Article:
Posted by: wildsidezambia | August 20, 2012

David Lemon fattens up at Kayube – and worries about the elephants

Self confessed eccentric explorer and grandfather David Lemon (67), who is walking the Zambezi from source to end, arrived in Livingstone last week where he took a break, staying with Karien and Peter Kermer at Kayube River Farm. He has so far completed 1600kms on foot, of a total of approximately 3500 kms.

David Lemon rests at Kayube Farm, where he stayed at the Mama Out of Africa

“I am okay”, David says. “In fact, although I look a bit like a Belsen graduate with my weight loss, I feel quite fit”.

 Karien greeted him with a huge strawberry cake and has been working on fattening David up for his next leg, one of the most difficult: Livingstone to Siavonga, near the dam wall at Kariba.“The terrain is particularly hard and I don’t think there will be too much habitation should things go wrong and I need help. I will get through it though. I have a satellite phone, but am not really sure how to use it. I am a dodo when it comes to technology I’m afraid” David confesses.

David is the author of twelve books and innumerable articles on subjects as varied as adventure travel, cats and coarse fishing and he is particularly interested in the plight of elephants, which is what motivated him to undertake this mammoth walk. “The main reason behind it all was to do it for me as my own personal mountain, but as I have been heavily involved with elephant conservation for years, I decided that I would try to publicise exactly what the situation is with elephants in the Zambezi Valley”, David explains.

“I have had very few sightings of elephants so far, although what worried me was that on the one occasion I did come across elephant in the wild, they were incredibly quiet and terribly nervous. I was sleeping when they came around and I think it was the first time I have been in the middle of a totally silent herd.

 “It was nice just to be with them again and one bull came and stood over my sleeping bag, obviously trying to figure out exactly what I was. He then passed the word along though and shortly afterward a family group hurried past me, obviously very scared about the situation. No doubt because of the rampant poaching in Zimbabwe – and sadly also in Zambia.

 “I have had a long talk with Chief Inyambo of the Lozi, who is a leading light in the Peace Parks programme. I am not sure that there is much here to poach at the moment and one thing that worries me about the PeacePark project is what happens if the wild life is brought in.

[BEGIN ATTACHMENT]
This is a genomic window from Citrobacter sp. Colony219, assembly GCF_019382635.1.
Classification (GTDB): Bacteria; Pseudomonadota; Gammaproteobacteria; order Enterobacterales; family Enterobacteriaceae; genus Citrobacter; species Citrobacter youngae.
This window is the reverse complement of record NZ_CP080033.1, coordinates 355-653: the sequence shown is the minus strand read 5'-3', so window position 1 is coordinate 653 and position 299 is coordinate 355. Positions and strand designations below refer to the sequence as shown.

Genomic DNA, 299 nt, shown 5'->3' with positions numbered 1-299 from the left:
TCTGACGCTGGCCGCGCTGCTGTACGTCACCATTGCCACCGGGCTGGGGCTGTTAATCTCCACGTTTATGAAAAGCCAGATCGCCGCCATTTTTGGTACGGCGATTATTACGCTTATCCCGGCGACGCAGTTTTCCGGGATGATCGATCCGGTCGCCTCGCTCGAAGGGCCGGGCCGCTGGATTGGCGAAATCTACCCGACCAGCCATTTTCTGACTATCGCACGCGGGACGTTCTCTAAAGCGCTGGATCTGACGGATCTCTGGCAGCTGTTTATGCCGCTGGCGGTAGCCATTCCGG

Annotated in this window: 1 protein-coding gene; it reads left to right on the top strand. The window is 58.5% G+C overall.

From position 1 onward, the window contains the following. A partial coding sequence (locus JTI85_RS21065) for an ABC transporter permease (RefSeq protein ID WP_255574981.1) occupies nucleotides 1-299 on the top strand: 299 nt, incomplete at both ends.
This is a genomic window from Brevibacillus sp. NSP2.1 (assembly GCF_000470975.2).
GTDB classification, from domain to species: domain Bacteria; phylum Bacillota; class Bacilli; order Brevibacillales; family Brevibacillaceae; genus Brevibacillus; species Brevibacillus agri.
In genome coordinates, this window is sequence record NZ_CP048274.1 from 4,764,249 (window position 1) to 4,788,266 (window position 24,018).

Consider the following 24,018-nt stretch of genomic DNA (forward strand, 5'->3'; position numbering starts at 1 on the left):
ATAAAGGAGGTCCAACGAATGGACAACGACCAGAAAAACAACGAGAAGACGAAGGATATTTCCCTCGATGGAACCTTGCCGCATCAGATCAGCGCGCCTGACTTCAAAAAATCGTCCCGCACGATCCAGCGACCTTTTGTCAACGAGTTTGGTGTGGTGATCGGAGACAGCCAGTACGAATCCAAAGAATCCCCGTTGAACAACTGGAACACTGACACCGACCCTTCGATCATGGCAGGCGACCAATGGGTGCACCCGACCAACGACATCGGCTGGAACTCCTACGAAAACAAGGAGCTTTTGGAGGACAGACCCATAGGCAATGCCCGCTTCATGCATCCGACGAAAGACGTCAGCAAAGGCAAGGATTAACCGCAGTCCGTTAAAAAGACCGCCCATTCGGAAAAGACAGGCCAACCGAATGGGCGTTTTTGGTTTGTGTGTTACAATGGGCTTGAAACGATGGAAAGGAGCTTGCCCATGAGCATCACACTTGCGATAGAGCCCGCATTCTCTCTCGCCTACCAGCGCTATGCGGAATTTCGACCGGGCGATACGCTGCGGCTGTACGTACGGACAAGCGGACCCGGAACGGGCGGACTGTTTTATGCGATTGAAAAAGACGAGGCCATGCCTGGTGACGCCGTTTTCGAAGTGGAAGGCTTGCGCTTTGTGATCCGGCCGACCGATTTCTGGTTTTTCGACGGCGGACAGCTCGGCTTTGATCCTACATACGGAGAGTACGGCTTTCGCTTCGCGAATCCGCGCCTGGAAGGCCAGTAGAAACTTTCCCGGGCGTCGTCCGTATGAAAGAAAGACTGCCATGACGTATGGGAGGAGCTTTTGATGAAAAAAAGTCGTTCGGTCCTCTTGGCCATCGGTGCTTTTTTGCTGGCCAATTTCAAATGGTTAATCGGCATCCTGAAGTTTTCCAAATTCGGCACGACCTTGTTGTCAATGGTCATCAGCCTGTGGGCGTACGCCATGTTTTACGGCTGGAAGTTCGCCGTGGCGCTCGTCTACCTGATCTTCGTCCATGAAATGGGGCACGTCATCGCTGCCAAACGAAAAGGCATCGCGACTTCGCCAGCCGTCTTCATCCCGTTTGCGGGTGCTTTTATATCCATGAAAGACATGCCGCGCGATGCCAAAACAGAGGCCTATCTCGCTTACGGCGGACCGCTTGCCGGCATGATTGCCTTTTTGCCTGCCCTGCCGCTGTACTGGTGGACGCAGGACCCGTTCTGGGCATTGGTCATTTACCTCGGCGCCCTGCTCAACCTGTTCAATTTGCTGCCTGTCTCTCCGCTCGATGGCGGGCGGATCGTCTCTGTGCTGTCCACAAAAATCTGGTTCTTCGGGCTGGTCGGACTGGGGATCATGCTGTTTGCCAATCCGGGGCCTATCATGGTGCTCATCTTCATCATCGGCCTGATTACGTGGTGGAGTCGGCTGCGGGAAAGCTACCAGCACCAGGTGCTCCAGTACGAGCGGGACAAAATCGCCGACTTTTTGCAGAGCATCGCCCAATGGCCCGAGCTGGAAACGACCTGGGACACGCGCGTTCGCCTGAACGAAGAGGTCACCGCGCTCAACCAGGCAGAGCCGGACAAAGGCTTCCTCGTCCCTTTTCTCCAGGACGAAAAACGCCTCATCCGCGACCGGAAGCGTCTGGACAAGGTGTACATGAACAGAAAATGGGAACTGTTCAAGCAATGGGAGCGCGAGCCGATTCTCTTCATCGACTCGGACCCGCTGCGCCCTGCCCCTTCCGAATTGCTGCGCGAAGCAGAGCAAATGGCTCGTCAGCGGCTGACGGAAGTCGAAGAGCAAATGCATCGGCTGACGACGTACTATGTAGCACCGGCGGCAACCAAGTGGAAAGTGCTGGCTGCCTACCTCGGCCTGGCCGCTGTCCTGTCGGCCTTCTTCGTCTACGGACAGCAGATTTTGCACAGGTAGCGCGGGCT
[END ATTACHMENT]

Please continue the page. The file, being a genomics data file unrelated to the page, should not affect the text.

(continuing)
“I was in a fishing camp a few weeks ago and there was huge excitement among the villagers on the plain. When I asked what was going on, I was told that they were ‘chasing a fox,’ but when they came back, they had killed a totally harmless otter and they couldn’t understand why I was upset. It is a major cultural problem I fear.

 “As far as I can see, there are huge plans afoot to educate the population, but what worries me is that there doesn’t seem to be much co-ordination and instead of doing the educating first and then going on with the project, everything is being done to set things up as soon as possible – and it isn’t just the ellies. They are the ones dearest to my heart, but there are so many other species involved. There is also the problem of hunting permits. I was taken around the SiomaNgweziPark, near the beautiful NgonyeFallsand we had to go through hunting area before we got there. To me, that didn’t make sense.

 “Somehow, the African culture of killing everything that moves has to be overcome and that will not be easy as this is how they’ve traditionally fed their familes”, David says.

 As soon as David has restocked his supplies from sponsor Cowbell of Ndola, he will continue his journey to Chinde in Mozambique, where the Zambezi flows into the Indian Ocean. The entire journey, which he started in April this year, will probably take him about 10 months, although that figure is only a possibility and might well change in time.

In the meantime David has taken off again. We will keep you posted on David’s progress, whenever he manages to get a report out on that mysterious satellite phone…


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